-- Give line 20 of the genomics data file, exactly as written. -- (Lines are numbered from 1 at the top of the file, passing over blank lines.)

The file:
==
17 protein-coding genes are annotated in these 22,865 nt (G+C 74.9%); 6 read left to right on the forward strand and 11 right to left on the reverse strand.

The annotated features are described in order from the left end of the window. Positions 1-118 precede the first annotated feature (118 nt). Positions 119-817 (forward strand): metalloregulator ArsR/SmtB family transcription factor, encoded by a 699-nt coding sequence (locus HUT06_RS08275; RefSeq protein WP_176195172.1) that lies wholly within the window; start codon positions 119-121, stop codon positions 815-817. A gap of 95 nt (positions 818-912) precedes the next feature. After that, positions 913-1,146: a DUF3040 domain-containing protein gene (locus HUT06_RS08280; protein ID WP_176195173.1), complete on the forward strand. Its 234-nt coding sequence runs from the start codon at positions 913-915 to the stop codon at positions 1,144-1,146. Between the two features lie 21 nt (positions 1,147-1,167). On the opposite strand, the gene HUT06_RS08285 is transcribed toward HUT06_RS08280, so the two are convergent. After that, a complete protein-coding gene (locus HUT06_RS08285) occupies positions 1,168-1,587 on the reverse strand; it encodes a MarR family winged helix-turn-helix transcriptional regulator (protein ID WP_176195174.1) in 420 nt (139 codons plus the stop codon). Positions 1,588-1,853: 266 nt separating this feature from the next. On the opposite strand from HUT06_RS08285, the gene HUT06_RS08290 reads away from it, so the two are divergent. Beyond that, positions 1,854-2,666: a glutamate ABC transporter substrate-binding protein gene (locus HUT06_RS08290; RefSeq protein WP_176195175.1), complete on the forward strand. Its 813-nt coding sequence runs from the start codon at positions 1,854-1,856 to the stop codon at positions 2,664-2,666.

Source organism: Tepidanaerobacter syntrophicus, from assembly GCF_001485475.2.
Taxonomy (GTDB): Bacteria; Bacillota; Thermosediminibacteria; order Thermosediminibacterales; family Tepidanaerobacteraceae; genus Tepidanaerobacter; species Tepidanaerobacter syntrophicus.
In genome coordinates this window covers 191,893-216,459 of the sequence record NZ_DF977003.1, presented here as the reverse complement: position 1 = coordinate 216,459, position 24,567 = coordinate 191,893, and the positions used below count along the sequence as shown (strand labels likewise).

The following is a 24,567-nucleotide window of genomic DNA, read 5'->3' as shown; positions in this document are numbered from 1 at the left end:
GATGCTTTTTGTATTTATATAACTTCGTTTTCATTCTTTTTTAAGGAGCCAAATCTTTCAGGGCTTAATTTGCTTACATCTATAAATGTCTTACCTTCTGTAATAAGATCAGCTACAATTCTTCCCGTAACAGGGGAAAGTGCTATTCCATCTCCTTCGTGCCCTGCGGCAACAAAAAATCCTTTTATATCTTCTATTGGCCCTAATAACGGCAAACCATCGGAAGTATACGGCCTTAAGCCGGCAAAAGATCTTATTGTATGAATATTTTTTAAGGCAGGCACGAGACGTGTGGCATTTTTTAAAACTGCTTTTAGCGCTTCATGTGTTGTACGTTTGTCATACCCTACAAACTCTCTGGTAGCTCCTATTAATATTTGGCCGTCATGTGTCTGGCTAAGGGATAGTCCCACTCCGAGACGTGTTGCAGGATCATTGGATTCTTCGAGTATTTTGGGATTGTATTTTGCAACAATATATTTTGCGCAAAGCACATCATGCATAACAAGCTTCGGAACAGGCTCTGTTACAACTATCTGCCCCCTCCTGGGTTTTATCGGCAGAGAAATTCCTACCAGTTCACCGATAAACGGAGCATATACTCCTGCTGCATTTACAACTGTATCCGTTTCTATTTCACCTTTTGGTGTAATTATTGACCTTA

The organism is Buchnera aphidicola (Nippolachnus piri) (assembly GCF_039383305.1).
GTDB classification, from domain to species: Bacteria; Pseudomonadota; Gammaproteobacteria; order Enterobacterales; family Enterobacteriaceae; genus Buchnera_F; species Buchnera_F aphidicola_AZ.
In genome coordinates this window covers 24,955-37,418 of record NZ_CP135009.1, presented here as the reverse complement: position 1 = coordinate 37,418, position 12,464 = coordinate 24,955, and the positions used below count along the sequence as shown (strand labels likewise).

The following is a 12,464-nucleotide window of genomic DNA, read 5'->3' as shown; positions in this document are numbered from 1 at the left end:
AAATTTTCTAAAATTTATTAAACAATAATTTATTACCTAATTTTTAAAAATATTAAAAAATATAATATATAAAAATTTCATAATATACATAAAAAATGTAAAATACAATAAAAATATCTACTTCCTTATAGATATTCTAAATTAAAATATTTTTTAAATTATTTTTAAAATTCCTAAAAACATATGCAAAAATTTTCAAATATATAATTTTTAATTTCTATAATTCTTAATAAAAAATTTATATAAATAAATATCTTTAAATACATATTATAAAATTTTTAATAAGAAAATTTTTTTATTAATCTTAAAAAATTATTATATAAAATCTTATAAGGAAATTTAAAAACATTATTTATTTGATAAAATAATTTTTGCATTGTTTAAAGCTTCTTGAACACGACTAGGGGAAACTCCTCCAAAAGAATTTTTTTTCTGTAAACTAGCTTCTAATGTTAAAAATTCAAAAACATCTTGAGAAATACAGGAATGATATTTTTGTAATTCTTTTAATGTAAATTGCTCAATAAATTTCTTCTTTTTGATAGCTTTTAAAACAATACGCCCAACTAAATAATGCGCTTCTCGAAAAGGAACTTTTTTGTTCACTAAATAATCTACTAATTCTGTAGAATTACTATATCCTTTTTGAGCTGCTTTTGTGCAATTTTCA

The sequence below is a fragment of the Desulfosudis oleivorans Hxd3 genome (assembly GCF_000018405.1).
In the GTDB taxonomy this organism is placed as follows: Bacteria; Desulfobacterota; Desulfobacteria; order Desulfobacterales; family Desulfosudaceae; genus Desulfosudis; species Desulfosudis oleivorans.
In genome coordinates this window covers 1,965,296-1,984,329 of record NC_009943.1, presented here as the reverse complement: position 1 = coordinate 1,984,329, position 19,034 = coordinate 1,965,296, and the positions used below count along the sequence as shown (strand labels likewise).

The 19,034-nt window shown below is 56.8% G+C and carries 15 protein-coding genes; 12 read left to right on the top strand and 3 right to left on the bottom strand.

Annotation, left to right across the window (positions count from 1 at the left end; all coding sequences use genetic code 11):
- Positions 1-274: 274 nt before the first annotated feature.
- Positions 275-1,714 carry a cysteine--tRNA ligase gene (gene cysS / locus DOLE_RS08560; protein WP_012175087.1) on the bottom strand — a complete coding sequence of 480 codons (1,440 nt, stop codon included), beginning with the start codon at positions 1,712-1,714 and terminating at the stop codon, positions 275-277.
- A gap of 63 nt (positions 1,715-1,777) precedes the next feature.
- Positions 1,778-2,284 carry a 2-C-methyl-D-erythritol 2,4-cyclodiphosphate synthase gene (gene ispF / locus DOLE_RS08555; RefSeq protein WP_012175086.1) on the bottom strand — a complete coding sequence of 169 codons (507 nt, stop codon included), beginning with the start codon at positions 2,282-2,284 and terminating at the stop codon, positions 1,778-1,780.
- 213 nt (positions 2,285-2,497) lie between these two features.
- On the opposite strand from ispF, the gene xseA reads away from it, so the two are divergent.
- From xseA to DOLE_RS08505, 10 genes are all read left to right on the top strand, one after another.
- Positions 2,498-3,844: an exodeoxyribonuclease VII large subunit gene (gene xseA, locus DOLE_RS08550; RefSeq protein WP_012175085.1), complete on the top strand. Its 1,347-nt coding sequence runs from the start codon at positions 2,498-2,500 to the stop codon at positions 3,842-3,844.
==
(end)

- A gap of 63 nt (positions 1,715-1,777) precedes the next feature.